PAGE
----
Friday, August 29, 2008

Pretty-print serialized DOM

Another great Mozilla feature: pretty-format a serialized DOM tree. The following code will serialize an entire web page and pretty-format the markup:

var serializer = new XMLSerializer( );
var str = serializer.serializeToString( document.documentElement );
var pretty = XML( str ).toXMLString( );

As mentioned in my earlier post about XMLSerializer, the XML you get isn't perfect: element names come out ALL CAPS for some weird reason. And you get a bunch of automatic entity substitutions, most of which you probably want, others of which will simply break things if you try to deserialize the text back into a DOM later. (Forget about easy roundtripping.) But overall, it's a really useful trick.

I was hoping maybe this trick would also (as a free bonus) pretty-format any embedded scripts inside CDATA sections, but of course no such luck. In fact, due to automatic entity substitution, <![CDATA[ gets converted to &lt;![CDATA[, which is hilarious in a sad kind of way.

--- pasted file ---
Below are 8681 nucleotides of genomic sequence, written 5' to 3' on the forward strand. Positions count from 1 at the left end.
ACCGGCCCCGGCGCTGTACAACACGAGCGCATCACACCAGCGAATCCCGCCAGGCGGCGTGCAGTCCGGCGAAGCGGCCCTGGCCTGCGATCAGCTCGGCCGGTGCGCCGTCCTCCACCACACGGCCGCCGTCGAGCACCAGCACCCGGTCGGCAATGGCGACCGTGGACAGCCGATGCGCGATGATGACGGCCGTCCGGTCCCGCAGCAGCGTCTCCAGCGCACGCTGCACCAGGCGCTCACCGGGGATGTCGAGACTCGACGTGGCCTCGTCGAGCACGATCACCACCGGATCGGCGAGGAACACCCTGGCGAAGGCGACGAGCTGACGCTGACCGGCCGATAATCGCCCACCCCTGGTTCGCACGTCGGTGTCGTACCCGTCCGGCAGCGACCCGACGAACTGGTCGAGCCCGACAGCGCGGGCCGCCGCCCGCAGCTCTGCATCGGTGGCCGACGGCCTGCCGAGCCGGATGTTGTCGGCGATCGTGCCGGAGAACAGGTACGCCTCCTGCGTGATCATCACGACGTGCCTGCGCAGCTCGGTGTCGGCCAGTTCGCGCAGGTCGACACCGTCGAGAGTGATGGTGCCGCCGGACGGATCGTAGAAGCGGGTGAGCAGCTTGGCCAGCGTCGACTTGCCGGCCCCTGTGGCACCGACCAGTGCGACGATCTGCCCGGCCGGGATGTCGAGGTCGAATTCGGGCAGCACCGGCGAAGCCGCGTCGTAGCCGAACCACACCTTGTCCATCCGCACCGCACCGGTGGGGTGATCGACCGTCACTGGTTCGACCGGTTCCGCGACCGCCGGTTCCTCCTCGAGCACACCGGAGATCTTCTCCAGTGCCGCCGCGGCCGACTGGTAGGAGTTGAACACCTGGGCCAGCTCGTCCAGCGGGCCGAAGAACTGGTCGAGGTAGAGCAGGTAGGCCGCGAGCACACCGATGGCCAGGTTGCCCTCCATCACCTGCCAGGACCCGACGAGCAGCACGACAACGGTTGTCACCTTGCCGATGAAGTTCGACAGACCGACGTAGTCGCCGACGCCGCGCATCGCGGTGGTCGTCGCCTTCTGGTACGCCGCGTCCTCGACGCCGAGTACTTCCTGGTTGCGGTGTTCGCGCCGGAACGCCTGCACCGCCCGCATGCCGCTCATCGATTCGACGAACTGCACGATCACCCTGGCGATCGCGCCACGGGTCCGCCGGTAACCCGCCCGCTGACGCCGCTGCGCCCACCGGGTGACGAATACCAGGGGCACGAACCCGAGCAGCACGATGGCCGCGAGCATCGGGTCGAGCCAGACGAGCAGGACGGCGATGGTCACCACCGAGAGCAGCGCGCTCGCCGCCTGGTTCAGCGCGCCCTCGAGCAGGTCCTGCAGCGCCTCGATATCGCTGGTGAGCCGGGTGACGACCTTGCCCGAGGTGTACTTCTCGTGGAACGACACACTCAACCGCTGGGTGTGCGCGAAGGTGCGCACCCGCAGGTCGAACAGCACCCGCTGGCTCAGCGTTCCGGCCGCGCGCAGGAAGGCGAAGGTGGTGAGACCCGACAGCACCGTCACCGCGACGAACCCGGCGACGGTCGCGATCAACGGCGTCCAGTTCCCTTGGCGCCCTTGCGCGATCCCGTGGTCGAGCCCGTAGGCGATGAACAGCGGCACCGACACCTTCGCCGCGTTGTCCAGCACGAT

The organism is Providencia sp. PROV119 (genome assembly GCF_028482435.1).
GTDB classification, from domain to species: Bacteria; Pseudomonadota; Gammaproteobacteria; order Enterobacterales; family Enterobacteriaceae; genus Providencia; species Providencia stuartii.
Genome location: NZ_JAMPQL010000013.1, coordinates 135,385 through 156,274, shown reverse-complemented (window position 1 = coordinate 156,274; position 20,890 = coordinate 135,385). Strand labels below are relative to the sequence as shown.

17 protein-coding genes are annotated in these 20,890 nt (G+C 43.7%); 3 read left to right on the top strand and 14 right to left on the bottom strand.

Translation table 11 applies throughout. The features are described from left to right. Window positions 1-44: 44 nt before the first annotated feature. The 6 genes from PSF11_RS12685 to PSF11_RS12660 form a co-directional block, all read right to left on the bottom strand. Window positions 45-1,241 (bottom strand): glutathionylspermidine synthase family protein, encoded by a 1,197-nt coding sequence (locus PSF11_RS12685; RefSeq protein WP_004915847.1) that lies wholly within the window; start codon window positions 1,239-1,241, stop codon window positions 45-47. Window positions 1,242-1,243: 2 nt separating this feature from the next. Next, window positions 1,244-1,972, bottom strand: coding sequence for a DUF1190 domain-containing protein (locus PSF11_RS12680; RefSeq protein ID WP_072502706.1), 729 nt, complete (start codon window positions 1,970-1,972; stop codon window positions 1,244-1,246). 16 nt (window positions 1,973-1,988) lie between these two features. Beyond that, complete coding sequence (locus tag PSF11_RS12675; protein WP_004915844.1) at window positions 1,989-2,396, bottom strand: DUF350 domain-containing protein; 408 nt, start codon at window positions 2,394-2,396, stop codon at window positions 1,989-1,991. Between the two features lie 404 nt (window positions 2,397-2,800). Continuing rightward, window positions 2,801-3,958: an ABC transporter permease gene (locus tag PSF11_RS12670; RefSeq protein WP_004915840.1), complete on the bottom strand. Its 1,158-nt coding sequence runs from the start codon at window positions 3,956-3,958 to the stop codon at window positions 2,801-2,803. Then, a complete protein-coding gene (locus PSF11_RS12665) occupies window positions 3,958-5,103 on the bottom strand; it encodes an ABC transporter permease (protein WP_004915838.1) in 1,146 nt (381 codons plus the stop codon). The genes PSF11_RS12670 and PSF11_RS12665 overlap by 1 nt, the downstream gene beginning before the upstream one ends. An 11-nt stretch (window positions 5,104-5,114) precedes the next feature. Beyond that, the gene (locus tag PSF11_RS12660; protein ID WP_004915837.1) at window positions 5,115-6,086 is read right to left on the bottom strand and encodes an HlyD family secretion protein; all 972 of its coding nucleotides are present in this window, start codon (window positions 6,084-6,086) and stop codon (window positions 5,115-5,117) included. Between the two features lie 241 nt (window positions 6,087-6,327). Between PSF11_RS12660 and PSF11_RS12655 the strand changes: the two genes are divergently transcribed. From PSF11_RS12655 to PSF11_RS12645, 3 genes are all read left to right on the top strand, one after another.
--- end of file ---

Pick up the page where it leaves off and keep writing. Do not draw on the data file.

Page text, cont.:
Serializing DOM nodes to XML in Firefox

I keep having to re-teach myself this, so I might as well post it where I can always find it!

Let 'd' be any arbitrary DOM node. To serialize the node (and its descendants) via JavaScript:

var serializer = new XMLSerializer();
var str = serializer.serializeToString( d );

Having a top-level XMLSerializer object in Mozilla is so nice. So, so nice.

But sadly, the output from the serializeToString( ) method is not the kind of XML I'd like to see. Element names come out ALL CAPS whether or not that's what you want (and it's never what I want). It also converts the greater-than and less-than symbols inside scripts to their entity equivalents, even if you enclose your scripts in CDATA sections. To me, entity substitution inside a CDATA section makes no sense whatsoever.

Still, it's handy to be able to serialize a DOM tree. Even if the tags come out ALL CAPS.